Regional Gardening Reports :: National Gardening Association

Southern Coasts

June, 2004
Regional Report

Pruning Evergreens

Keep pruning evergreens that you'd like to be thicker and bushier. Use hedge shears if you have a lot of hedge to trim, but smaller jobs call for anvil pruners or even grass shears. Start at the top, cut off 2 to 3 inches, then trim the rest to match.

Keep Plants Off the Ground

Wet weather and overhead irrigation make stakes absolutely essential for vining vegetables and flowers. Keeping flowers and fruit clean increases the number and quality of fruit, and prevents rot in the parts that touch the ground. Cucumbers and tomatoes and other crops like eggplant that often fall over should be staked right away.

Help Containers Drain

Big planters often have only one hole for drainage. Patios and decks have little or no provisions for drainage. Add heavy summer rain and the result can be planters that hold water. Use four "pot feet" to elevate the containers, or prop them up on bricks.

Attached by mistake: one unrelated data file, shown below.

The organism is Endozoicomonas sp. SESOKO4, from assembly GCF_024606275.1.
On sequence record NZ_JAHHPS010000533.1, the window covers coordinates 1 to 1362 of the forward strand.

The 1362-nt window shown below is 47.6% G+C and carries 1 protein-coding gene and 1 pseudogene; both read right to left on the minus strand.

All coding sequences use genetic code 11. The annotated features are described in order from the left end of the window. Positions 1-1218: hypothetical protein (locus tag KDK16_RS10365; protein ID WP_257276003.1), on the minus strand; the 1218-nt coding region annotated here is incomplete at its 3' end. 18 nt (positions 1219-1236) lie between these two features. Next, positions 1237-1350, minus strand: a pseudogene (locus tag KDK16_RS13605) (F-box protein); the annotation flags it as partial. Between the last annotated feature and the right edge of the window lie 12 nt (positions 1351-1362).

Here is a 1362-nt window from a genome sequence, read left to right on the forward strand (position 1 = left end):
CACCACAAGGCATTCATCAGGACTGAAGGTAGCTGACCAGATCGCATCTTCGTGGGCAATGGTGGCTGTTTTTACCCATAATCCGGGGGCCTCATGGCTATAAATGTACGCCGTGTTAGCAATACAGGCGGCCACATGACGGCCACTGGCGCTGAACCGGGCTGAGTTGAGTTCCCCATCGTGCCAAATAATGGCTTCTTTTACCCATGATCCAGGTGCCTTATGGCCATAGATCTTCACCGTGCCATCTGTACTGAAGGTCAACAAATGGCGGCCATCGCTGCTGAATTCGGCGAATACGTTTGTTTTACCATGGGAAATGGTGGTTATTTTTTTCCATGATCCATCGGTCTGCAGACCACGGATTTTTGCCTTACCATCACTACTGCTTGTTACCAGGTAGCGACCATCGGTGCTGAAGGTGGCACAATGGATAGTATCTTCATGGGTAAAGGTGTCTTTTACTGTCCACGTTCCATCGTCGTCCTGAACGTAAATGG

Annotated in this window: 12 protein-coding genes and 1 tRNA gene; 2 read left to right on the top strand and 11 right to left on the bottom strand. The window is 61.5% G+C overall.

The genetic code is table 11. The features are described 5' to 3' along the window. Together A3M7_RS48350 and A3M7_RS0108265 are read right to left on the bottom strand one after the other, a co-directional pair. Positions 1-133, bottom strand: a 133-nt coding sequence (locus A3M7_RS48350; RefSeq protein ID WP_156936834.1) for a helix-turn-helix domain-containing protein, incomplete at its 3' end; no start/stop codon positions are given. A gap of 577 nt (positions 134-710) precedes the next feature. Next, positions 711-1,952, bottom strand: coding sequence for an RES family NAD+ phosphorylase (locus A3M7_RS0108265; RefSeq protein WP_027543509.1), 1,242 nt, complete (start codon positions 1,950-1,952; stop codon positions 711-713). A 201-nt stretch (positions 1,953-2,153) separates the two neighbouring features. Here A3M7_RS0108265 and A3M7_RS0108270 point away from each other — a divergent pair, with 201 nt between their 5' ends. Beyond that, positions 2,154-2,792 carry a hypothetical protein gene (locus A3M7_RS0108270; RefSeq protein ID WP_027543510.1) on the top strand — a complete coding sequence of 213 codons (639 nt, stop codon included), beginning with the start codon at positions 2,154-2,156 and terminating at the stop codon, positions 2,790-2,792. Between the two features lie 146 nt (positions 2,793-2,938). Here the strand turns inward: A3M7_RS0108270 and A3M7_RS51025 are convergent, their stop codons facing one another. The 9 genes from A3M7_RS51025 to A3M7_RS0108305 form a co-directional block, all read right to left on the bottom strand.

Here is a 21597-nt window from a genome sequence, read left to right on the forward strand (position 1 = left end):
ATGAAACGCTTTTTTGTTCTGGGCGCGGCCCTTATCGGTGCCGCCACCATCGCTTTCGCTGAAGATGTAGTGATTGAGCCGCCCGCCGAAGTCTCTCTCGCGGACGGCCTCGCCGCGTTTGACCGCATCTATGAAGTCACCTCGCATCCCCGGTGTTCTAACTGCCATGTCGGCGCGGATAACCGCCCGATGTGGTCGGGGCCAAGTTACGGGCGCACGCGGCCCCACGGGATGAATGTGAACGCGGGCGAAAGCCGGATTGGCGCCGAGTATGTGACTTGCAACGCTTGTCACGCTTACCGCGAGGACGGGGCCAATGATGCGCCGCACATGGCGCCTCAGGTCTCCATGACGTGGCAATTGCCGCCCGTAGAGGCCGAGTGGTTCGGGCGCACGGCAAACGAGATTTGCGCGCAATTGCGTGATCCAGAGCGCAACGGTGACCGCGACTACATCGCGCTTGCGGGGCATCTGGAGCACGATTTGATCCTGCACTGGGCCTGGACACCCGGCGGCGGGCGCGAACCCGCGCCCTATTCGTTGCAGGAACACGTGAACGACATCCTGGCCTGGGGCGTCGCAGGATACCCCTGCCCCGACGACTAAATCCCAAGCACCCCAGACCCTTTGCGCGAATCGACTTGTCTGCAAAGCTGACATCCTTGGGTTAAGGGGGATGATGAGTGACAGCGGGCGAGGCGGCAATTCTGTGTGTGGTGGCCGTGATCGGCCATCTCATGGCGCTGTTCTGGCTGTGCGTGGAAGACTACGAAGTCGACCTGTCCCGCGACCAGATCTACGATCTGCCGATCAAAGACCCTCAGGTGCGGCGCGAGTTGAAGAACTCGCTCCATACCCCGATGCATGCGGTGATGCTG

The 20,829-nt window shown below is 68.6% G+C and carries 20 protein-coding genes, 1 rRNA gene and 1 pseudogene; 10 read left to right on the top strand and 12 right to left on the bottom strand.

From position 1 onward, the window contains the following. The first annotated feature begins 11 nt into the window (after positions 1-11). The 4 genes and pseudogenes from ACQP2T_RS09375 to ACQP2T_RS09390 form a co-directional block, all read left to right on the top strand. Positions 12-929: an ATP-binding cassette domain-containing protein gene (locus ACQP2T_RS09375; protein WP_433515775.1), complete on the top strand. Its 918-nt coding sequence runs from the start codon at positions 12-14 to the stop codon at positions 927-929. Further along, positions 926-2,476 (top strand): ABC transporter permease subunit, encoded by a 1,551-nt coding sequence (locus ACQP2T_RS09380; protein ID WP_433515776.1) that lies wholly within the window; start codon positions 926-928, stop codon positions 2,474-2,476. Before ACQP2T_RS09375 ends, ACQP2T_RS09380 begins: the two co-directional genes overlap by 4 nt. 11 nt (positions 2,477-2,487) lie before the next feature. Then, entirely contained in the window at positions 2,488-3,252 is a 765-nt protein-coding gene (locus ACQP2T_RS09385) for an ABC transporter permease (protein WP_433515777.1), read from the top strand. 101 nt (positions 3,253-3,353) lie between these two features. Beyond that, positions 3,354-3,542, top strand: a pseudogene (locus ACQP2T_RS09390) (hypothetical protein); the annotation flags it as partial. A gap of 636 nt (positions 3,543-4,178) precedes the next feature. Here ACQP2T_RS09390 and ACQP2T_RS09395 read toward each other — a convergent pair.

Keep Mowers Clean

Morning showers and afternoon temperatures above 80 degrees allow fungi in the lawn to multiply rapidly. Humidity makes it even worse. Rinse the deck and blades of your mower after each use to prevent the spread of brown patch.

Fertilize Gardenias

Once the blooming starts, gardenia (or cape jasmine) reaches for the fertilizer on an almost constant basis. If your soil isn't fertile, gardenia's lower leaves turn yellow, sacrificing themselves to the top growth and flowers. Scratch some compost into the soil around the base, and use a soluble, flower formula every two weeks.


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